Puget Sound Fishing has abundant and consistent fishing opportunity year-around.
The Puget Sound is a complex estuarine system of interconnected marine waterways and basins, with one major and one minor connection to the Strait of Juan de Fuca and the open Pacific Ocean. The Puget Sound extends approximately 100 miles from Deception Pass in the north to Olympia, WA in the south. Its average depth is 205 feet and its maximum depth, off Point Jefferson between Indianola and Kingston, is 930 feet. The depth of the main basin, between the southern tip of Whidbey Island and Tacoma, Washington, is approximately 600 feet. The term “Puget Sound” is used not just for the body of water but also the Puget Sound region centered on the sound. Seattle is the most populated city situated on Puget Sound.
Ridge to River Outdoors offers Salmon, Lingcod, Sturgeon and bottom fish charters in the Puget Sound.
The Puget Sound has many fish species, which include;
- Chinook Salmon – which are known in Washington as King Salmon, Blackmouth, and Springers
- Coho Salmon – which are also known as Silvers
- Chum Salmon – which are known as Dogfish
- Pink Salmon – which are known as Humpies
- Sockeye Salmon
- Steelhead – Winter & Summer Steelhead
- Sea-Run Coastal Cutthroat Trout
- Sea-Run Bull Trout
- Dolly Varden Trout
Common forage fish found in Puget Sound include;
- Pacific Herring
- Surf Smelt
- Pacific Sand Lance
- North Pacific Hake
- Pacific Cod
- Walleye Pollock
- Spiny Dogfish
There are about 28 species of rockfish found in Puget Sound.
- Copper Rockfish
- Quillback Rockfish
- Black Rockfish
- Yelloweye Rockfish
- Bocaccio Rockfish
- Canary Rockfish
- Puget Sound Rockfish
Many other fish species are in Puget Sound, such as;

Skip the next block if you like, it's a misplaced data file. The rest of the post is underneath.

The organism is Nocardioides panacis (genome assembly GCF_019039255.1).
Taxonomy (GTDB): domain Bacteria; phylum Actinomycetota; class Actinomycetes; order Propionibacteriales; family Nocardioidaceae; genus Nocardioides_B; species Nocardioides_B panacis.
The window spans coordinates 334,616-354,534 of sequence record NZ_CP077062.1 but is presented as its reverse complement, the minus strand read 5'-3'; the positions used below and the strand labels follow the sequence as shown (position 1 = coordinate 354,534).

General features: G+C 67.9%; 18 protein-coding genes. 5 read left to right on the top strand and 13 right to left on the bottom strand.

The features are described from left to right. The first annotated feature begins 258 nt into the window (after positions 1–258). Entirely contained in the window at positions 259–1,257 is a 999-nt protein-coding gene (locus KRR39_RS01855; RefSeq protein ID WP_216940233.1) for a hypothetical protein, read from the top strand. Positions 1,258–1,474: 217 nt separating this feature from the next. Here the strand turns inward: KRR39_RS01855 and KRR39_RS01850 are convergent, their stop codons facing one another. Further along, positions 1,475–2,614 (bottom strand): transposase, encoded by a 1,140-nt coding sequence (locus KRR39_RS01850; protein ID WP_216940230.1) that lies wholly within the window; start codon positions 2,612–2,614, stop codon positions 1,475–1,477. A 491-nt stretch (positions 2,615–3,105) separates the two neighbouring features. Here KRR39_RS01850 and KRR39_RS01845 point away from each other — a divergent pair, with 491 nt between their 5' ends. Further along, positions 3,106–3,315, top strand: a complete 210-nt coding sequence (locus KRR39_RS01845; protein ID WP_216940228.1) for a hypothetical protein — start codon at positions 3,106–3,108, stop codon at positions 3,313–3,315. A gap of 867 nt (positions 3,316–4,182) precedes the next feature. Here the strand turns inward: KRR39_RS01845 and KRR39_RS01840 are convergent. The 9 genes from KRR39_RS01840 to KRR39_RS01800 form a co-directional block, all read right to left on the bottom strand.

- White Sturgeon
- Various sharks
- Rays, and Skates.
Puget Sound is home to numerous species of marine invertebrates, including sponges, chitons, clams, sea snails, sea anemones, limpets crabs, barnacles starfish, sea urchins, and sand dollars. Dungeness crabs are throughout Washington waters, including Puget Sound. Many bivalves occur in Puget Sound, such as Pacific oysters and geoduck clams.
There are many seabird species of Puget Sound. Among these are grebes such as the Western Grebe; loons such as the Common Loon; auks such as the Pigeon Guillemot, Rhinoceros Auklet, Common Murre, and Marbled Murrelet; the Brant Goose; seaducks such as the Long-tailed Duck, Harlequin Duck, and Surf Scoter; and cormorants such as the Double-crested Cormorant. Puget Sound is home to a non-migratory and marine-oriented subspecies of Great Blue Herons. Bald Eagles are a common sight in the Puget Sound region.
- Wales can be seen in Puget Sound. Gray Whales can be seen between Mar – May , Orcas and Minke Whales can be seen Apr – Sep, and Humpback Whales can be seen Sep – Nov.
- Puget Sound is a large salt water estuary, or system of many estuaries, fed by highly seasonal freshwater from the Olympic and Cascade Mountain watersheds. The mean annual river discharge into Puget Sound is 41,000 cubic feet per second, with a monthly average maximum of about 367,000 cubic feet per second and minimum of about 14,000 cubic feet per second. Puget Sound’s shoreline is 1,332 miles long, encompassing a water area of 1,020 square miles.
- The size of Puget Sound’s watershed is 12,138 sq mi. “Northern Puget Sound” is frequently considered part of the Puget Sound watershed, which enlarges its size to 13,700 sq mi. Significant rivers that drain to “Northern Puget Sound” include the Nooksack, Dungeness, and Elwha Rivers. The Nooksack empties into Bellingham Bay, the Dungeness and Elwha into the Strait of Juan de Fuca. The Chilliwack River flows north to the Fraser River in Canada.
- Tides in Puget Sound are of the mixed type with two high and two low tides each tidal day. These are called Higher High Water (HHW), Lower Low Water (LLW), Lower High Water (LHW), and Higher Low Water (HLW). The difference in height between the Higher High Water and the Lower Low Water averages about 0.3 feet at Port Townsend on Admiralty Inlet, but increases to about 14.4 feet at Olympia, the southern end of Puget Sound.
- A group of sailors led by Joseph Whidbey, part of the Vancouver Expedition, found and mapped Deception Pass on June 7, 1792. George Vancouver gave it the name “Deception” because it had misled him into thinking Whidbey Island was a peninsula.